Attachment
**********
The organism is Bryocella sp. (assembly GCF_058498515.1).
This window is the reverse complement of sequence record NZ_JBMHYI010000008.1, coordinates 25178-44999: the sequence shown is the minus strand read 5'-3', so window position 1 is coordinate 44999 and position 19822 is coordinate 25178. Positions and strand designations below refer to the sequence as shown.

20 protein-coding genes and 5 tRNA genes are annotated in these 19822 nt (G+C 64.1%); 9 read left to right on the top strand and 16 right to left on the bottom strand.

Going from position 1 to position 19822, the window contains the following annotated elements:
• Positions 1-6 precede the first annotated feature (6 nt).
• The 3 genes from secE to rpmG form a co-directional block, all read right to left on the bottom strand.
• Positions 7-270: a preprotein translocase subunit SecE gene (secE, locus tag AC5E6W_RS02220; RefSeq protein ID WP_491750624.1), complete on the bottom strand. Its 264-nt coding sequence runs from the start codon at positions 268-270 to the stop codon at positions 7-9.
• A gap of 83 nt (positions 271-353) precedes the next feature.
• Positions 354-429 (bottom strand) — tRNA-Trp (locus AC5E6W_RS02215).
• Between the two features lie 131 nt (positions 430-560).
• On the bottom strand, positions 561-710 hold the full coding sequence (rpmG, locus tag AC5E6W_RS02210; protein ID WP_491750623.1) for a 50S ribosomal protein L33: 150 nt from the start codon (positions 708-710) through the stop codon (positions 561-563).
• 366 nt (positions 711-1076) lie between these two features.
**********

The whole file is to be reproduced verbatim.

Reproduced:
The organism is Bryocella sp. (assembly GCF_058498515.1).
This window is the reverse complement of sequence record NZ_JBMHYI010000008.1, coordinates 25178-44999: the sequence shown is the minus strand read 5'-3', so window position 1 is coordinate 44999 and position 19822 is coordinate 25178. Positions and strand designations below refer to the sequence as shown.

20 protein-coding genes and 5 tRNA genes are annotated in these 19822 nt (G+C 64.1%); 9 read left to right on the top strand and 16 right to left on the bottom strand.

Going from position 1 to position 19822, the window contains the following annotated elements:
• Positions 1-6 precede the first annotated feature (6 nt).
• The 3 genes from secE to rpmG form a co-directional block, all read right to left on the bottom strand.
• Positions 7-270: a preprotein translocase subunit SecE gene (secE, locus tag AC5E6W_RS02220; RefSeq protein ID WP_491750624.1), complete on the bottom strand. Its 264-nt coding sequence runs from the start codon at positions 268-270 to the stop codon at positions 7-9.
• A gap of 83 nt (positions 271-353) precedes the next feature.
• Positions 354-429 (bottom strand) — tRNA-Trp (locus AC5E6W_RS02215).
• Between the two features lie 131 nt (positions 430-560).
• On the bottom strand, positions 561-710 hold the full coding sequence (rpmG, locus tag AC5E6W_RS02210; protein ID WP_491750623.1) for a 50S ribosomal protein L33: 150 nt from the start codon (positions 708-710) through the stop codon (positions 561-563).
• 366 nt (positions 711-1076) lie between these two features.